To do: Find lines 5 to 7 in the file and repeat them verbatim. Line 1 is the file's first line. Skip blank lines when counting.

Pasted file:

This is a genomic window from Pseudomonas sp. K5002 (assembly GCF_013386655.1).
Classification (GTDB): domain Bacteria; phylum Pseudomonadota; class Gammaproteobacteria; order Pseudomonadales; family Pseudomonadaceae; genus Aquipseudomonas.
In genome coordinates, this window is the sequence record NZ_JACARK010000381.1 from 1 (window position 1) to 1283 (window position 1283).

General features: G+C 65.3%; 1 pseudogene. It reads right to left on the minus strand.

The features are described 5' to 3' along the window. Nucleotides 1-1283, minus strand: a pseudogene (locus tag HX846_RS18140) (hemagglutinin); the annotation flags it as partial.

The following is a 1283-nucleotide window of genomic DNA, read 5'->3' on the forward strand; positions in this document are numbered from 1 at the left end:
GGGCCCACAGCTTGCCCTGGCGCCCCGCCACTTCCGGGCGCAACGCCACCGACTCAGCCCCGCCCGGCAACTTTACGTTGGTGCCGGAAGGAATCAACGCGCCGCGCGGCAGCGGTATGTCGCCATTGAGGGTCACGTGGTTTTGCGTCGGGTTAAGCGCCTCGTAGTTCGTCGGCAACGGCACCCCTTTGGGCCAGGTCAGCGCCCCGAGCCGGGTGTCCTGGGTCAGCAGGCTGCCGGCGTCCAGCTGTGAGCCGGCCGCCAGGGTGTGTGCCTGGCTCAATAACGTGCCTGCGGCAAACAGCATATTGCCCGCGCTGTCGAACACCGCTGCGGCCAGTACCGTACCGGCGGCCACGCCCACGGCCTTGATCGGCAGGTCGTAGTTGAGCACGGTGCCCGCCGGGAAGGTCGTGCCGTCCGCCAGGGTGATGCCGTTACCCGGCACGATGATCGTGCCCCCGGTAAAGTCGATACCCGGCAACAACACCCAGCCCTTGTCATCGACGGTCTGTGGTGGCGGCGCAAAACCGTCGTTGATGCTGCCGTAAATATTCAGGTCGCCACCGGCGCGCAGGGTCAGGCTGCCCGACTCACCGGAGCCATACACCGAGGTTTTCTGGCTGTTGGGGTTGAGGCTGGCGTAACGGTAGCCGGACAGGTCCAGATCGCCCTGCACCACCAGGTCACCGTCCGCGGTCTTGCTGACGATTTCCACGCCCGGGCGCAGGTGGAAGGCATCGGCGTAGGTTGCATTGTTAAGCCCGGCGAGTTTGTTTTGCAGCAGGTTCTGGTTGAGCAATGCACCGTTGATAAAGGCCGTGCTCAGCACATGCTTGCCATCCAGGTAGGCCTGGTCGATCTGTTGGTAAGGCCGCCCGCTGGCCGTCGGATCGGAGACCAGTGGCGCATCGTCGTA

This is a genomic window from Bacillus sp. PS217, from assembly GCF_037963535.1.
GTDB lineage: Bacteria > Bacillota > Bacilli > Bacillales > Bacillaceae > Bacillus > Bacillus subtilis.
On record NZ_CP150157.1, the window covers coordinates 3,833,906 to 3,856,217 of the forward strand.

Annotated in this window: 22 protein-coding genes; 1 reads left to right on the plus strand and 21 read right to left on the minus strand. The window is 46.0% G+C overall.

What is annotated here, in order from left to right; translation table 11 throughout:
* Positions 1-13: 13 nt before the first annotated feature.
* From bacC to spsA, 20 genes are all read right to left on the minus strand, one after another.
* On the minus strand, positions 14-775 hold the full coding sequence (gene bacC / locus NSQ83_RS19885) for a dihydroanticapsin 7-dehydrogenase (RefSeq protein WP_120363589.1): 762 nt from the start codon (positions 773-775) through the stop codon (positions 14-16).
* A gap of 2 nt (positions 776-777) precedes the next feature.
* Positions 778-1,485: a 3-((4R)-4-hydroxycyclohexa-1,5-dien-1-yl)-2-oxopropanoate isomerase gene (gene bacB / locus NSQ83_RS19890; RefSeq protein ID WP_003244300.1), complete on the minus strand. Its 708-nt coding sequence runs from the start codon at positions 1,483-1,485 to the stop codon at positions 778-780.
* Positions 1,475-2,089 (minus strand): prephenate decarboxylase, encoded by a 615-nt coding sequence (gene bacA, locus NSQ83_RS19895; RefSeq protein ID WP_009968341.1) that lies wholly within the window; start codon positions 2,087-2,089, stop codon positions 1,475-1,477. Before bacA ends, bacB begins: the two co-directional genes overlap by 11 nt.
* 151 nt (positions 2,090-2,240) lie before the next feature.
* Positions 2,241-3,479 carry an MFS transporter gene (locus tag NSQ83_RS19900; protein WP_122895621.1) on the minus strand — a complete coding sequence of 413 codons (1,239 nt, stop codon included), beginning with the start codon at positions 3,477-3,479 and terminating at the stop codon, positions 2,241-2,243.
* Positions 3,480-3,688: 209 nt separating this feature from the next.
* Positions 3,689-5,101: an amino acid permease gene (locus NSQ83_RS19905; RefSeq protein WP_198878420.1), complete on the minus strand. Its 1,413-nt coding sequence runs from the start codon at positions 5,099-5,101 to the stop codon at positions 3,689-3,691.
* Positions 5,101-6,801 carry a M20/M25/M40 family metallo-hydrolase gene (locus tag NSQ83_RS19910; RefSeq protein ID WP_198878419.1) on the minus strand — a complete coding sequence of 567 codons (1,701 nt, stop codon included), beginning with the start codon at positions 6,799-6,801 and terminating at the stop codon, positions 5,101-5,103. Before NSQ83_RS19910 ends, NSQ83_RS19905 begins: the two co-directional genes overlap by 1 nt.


The features are described 5' to 3' along the window. Nucleotides 1-1283, minus strand: a pseudogene (locus tag HX846_RS18140) (hemagglutinin); the annotation flags it as partial.

The following is a 1283-nucleotide window of genomic DNA, read 5'->3' on the forward strand; positions in this document are numbered from 1 at the left end:
GGGCCCACAGCTTGCCCTGGCGCCCCGCCACTTCCGGGCGCAACGCCACCGACTCAGCCCCGCCCGGCAACTTTACGTTGGTGCCGGAAGGAATCAACGCGCCGCGCGGCAGCGGTATGTCGCCATTGAGGGTCACGTGGTTTTGCGTCGGGTTAAGCGCCTCGTAGTTCGTCGGCAACGGCACCCCTTTGGGCCAGGTCAGCGCCCCGAGCCGGGTGTCCTGGGTCAGCAGGCTGCCGGCGTCCAGCTGTGAGCCGGCCGCCAGGGTGTGTGCCTGGCTCAATAACGTGCCTGCGGCAAACAGCATATTGCCCGCGCTGTCGAACACCGCTGCGGCCAGTACCGTACCGGCGGCCACGCCCACGGCCTTGATCGGCAGGTCGTAGTTGAGCACGGTGCCCGCCGGGAAGGTCGTGCCGTCCGCCAGGGTGATGCCGTTACCCGGCACGATGATCGTGCCCCCGGTAAAGTCGATACCCGGCAACAACACCCAGCCCTTGTCATCGACGGTCTGTGGTGGCGGCGCAAAACCGTCGTTGATGCTGCCGTAAATATTCAGGTCGCCACCGGCGCGCAGGGTCAGGCTGCCCGACTCACCGGAGCCATACACCGAGGTTTTCTGGCTGTTGGGGTTGAGGCTGGCGTAACGGTAGCCGGACAGGTCCAGATCGCCCTGCACCACCAGGTCACCGTCCGCGGTCTTGCTGACGATTTCCACGCCCGGGCGCAGGTGGAAGGCATCGGCGTAGGTTGCATTGTTAAGCCCGGCGAGTTTGTTTTGCAGCAGGTTCTGGTTGAGCAATGCACCGTTGATAAAGGCCGTGCTCAGCACATGCTTGCCATCCAGGTAGGCCTGGTCGATCTGTTGGTAAGGCCGCCCGCTGGCCGTCGGATCGGAGACCAGTGGCGCATCGTCGTA